Of the three, Gray is the most likely to be turned into a package of prospects, but the former No. 3 overall pick’s value is tough to pinpoint. By FIP and exit velo, Gray’s 2018 and 2019 were almost identical campaigns. This season saw a slight dip in strikeout rate, a third consecutive year of a rising walk rate (from 6.5% to 7.0% to 8.8%), and a career-high hard hit percentage of 43.6 % that ranks in the bottom four percent of starters league-wide. On the plus side, he did put the ball on the ground more often and dramatically lowered opposing launch angles. In sum: Gray kept the ball down, but gave up harder contact, which doesn’t profile as significantly predictive for future seasons, even if the results this season make the improvement appear significant.
That said, Gray’s stuff is good enough that if the Rockies were to dangle him, there are sure to be teams out there confident in maximizing his potential. If Bridich and company don’t want to move someone like Story or Dahl, Gray would probably land the biggest return. The Rockies need arms to compete in a National League with most clubs in go-for-it mode, and if the Rox don’t believe in the crew that crashed and burned this season, the trade market might be the only solution.
It’s certainly tough to trust the incumbents. On the whole, the 2019 pitching staff performed much like Gray. Their 48.8% groundball rate was second in the majors. With Story and Arenado on the left side, groundballs should turn into outs more frequently than for your average MLB infield, so that’s a sound strategy. Unfortunately, when they weren’t burning worms, the basically put together a perfect cocktail for a “crooked number.” The Rockies’ 7.85 K/9 rate as a team was 15th in the NL, while their 3.66 BB/9 ranked as the NL’s second-highest figure. Plus, over 20 percent of fly balls that Colorado allowed turned into homers, which was worst in the majors. Not missing bats, giving up plenty of free passes, and yielding fly balls that leave the yard at uncommonly high rates is the recipe for big innings.
Organizationally, the Rockies are in a tough spot, and they’re going to have to get creative if indeed they want to compete. A Story trade would bring the largest injection of talent to the system, but given the organization’s fondness for him and Rodgers looking more like a future second baseman, an extension seems more likely. Still, they’ll need to explore all their options on the trade market.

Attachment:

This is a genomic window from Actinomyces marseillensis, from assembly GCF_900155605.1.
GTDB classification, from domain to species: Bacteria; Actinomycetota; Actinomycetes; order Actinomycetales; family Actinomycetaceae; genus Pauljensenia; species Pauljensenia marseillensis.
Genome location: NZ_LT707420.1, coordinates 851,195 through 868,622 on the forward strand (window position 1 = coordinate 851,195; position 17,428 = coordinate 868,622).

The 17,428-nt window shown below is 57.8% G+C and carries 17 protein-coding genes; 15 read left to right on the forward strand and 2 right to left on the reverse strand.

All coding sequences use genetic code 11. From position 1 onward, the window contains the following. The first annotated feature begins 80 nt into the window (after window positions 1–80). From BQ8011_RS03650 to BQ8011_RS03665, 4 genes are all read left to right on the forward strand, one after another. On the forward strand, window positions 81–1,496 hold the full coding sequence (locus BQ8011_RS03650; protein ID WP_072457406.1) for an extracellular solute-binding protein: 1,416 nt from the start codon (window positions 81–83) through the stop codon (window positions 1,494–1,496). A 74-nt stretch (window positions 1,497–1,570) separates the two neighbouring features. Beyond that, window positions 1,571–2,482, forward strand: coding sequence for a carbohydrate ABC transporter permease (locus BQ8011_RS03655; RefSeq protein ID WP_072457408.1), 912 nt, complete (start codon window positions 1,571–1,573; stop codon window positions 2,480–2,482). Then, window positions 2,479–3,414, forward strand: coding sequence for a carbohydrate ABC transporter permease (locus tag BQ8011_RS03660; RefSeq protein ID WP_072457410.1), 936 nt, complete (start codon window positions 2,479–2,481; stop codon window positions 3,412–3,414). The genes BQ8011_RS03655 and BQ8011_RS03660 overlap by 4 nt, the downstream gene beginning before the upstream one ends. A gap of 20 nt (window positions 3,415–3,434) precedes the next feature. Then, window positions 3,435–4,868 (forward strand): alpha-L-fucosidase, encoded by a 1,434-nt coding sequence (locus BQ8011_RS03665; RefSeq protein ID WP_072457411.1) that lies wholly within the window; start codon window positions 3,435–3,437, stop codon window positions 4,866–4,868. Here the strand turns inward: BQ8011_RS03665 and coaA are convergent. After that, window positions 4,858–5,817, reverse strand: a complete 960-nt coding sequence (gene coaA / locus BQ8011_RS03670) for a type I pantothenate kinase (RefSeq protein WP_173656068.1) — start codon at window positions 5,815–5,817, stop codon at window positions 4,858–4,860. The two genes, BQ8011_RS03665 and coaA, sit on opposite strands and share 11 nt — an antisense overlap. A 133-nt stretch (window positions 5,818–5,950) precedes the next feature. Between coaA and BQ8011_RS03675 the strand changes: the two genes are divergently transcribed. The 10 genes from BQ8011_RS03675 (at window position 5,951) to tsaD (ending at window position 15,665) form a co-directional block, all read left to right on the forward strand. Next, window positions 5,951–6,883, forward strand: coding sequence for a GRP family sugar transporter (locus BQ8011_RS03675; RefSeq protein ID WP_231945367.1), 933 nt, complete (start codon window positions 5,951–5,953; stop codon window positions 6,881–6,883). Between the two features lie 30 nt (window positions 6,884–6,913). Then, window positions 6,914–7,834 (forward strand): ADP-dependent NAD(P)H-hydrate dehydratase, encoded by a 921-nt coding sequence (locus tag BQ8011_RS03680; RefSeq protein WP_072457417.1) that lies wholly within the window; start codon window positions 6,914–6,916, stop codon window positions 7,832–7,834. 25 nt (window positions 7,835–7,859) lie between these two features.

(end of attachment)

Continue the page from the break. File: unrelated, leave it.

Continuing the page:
The Rockies already lost a couple of players from their 2019 collection, with Sam Howard, Pat Valaika, and Tyler Anderson claimed on waivers. Chad Bettis was also outrighted and is likely to enter free agency along with Tim Melville. But the issues facing this team in the offseason run much deeper than the fringes of the roster. The outlook isn’t great after a 91-loss season, but Bridich has indicated a rebuild is not forthcoming. On one hand, that seems shortsighted. On the other, urgency is understandable when you consider 2019 marked the 27th consecutive season since their inception that the Rockies failed to capture a division title.
The Rockies pitching staff collapsed in 2019, and it led to a myriad of attempted fixes, per The Athletic’s Nick Groke. So far, however, the Rockies remain at a loss. There is concern about the state of the baseball and how it reacts in Colorado’s altitude, but scouts around baseball also point to a habit of “careless deliveries” among Colorado hurlers as a cause for concern. Bud Black and his team are hard at work trying to diagnose the issue(s), and without payroll flexibility over the winter, identifying internal solutions might be their best chance at improvement in 2020. Still, it’s a dispiriting read for Colorado’s fans, as the Groke writes that the Rockies went so far as to “shut down their top starter, 24-year-old German Márquez, in late August, in part to save him from the bombardment.” They’ll have a clean slate in 2020, but a long road ahead as the Dodgers remain a juggernaut, while the Diamondbacks and Padres are rising contenders. Let’s check in elsewhere around the NL…